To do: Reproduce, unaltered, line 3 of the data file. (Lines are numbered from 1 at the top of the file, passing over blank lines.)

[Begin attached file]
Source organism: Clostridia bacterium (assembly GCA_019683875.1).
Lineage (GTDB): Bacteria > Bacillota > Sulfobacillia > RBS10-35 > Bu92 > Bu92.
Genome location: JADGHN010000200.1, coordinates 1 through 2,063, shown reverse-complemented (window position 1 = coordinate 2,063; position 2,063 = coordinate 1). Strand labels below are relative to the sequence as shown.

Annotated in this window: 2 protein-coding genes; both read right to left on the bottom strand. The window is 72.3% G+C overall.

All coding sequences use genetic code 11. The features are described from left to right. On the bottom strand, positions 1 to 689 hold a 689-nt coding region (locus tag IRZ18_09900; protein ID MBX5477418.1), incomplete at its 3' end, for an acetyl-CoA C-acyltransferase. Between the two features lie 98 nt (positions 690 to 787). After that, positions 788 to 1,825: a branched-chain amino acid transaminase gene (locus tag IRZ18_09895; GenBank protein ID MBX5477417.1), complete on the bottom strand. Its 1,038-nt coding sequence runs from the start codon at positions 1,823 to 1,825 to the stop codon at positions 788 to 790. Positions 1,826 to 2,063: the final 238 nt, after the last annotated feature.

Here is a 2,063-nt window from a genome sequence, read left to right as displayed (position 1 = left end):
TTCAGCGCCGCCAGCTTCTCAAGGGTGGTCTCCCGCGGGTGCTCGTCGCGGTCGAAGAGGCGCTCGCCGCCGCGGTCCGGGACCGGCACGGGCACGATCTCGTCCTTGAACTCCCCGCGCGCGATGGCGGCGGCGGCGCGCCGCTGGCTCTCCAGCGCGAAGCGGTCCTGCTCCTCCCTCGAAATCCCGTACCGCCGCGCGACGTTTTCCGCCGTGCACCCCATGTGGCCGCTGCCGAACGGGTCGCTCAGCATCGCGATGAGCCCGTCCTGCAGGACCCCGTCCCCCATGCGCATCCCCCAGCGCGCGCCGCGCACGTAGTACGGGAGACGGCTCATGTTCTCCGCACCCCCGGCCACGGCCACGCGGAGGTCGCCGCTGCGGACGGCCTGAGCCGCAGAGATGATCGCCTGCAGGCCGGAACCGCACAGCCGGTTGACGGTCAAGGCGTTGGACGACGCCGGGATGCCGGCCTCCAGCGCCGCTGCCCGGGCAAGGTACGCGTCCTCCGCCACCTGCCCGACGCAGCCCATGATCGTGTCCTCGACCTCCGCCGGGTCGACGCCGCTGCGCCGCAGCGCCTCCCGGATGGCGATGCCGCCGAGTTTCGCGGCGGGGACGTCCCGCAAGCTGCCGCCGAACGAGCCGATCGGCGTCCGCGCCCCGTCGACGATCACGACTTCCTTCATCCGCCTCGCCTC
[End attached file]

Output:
Genome location: JADGHN010000200.1, coordinates 1 through 2,063, shown reverse-complemented (window position 1 = coordinate 2,063; position 2,063 = coordinate 1). Strand labels below are relative to the sequence as shown.